Researchers find fish 'yells' to be heard over human made noise

Apr 23, 2014 by Bob Yirka report
Blacktail Shiner (Cyprinella venusta). Credit: 'those other fish' blog

( —A pair of researchers in the Department of Fisheries and Allied Aquacultures at Auburn University in Alabama has found that one type of fish responds to environmental noise by increasing the volume of its own calls. In their paper published in the journal Behavioral Ecology, Daniel Holt and Carol Johnston describe a study they undertook that involved recording blacktail shiners trying to communicate over artificially induced noise in a tank of water in their lab.

Many studies have been conducted over the years to learn more about how underwater sounds impact dolphins, whales and other sea mammals, but little has been done find out how fish in freshwater lakes and streams respond to man-made sounds, particularly fish that emit noises themselves as part of their own behavioral patterns. It's been noted that fish are exposed to a wide variety of noises, from boats and other water craft, to semi-trailer trucks rumbling over bridges. Very little is known, however, about the impact of all that noise on those fish that live in . Holt and Johnston theorized that in order to survive, fish likely adapt by adopting behavior similar to that of people when put in a noisy room—they stand closer together to talk, repeat themselves a lot, or simply talk louder. To learn more, they focused on the blacktail shiner, a small fish that is known to use two vocalizations: one, a sort of purring sound made by males to entice females, and the other a popping sound to ward off other males.

The researchers captured several specimens and brought them back to their lab. There they immersed them in water tanks outfitted with speakers. They recorded the fish in action without any added sound, then turned on some white noise to see how the fish would react. As it turned out, the shiners chose the most obvious behavioral change, they turned up the volume—but not by much—thus it was unclear how effective it was. The duo are now studying fish in their native environment to see if they can figure out how living in a noisy environment is impacting them, and if there are things we humans should be doing to help them out considering that provide the main source of protein for over a billion people.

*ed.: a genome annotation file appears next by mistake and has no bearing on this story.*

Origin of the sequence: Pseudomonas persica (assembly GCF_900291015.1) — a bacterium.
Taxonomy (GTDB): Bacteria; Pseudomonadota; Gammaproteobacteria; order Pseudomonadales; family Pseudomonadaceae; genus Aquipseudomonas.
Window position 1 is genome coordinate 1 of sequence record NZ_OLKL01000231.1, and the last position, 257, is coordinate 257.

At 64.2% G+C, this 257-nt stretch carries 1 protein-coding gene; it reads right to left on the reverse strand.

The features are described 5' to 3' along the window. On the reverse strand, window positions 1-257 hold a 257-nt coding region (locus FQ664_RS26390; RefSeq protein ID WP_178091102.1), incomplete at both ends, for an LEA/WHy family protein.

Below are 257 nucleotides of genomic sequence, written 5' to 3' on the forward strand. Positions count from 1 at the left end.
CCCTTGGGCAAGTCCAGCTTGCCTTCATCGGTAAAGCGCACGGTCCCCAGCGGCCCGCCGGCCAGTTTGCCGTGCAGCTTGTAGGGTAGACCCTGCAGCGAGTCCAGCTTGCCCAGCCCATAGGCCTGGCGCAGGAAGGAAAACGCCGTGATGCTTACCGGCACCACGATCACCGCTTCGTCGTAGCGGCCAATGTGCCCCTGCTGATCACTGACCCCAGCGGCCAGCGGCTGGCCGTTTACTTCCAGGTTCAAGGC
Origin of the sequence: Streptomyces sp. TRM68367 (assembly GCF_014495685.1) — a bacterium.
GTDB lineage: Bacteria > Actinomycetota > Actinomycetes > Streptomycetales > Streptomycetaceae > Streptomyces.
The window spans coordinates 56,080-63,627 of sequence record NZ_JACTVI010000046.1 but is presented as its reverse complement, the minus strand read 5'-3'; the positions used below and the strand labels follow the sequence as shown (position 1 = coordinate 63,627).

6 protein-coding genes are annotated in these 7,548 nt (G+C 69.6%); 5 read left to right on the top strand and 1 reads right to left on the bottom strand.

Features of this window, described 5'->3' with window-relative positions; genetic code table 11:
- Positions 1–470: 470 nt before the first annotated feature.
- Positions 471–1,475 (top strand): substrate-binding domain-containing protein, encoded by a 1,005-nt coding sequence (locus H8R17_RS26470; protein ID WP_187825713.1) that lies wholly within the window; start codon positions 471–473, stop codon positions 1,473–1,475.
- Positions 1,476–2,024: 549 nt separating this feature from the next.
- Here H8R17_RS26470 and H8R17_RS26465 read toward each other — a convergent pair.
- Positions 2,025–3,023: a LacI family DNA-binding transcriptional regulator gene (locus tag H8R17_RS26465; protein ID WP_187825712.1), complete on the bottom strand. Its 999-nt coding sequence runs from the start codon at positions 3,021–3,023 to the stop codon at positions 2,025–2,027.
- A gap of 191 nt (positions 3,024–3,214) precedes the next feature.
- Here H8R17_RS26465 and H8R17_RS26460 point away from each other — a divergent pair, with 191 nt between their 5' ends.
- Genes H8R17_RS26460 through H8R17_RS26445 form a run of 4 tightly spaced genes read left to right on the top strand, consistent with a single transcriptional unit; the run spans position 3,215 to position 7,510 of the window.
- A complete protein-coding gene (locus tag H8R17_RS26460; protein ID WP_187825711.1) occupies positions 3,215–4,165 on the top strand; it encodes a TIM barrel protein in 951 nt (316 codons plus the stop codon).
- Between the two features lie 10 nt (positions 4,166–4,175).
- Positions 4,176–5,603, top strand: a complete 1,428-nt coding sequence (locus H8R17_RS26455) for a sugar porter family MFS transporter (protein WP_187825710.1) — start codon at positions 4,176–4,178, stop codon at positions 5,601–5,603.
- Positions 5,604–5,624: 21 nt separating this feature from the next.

Explore further: Cod may serenade females with rhythmic grunts

More information: Evidence of the Lombard effect in fishes, Behavioral Ecology (2014). DOI: 10.1093/beheco/aru028

Noise can be problematic for acoustically communicating organisms due to the masking effect it has on acoustic signals. Rapid expansion of human populations, accompanied by noise that comes with industrialization and motorized transportation, poses a threat for many acoustically communicating species. Although a significant amount of effort has been made exploring the responses of organisms inhabiting marine and terrestrial environments to elevated noise levels, relatively little has been directed toward organisms inhabiting small, lotic, freshwater systems. The aim of this study was to determine what effect elevated noise levels have on acoustic signals and inter-fish distance during sound production in the Blacktail Shiner, Cyprinella venusta. We hypothesized, based on the behaviors of other vocal organisms, that C. venusta would compensate for elevated noise levels by decreasing distance between sender and receiver, increasing signal amplitude (Lombard effect), or by changing temporal patterns to increase call redundancy. Using an experimental approach, we found that C. venusta altered several acoustic components under noisy conditions. Most notably, spectral levels of acoustic signals were increased in background noise, indicating presence of the Lombard effect in fishes. Inter-fish distance was typically not different between noisy and quiet conditions, although one circumstance did show a significantly smaller inter-fish distance under noisy conditions.

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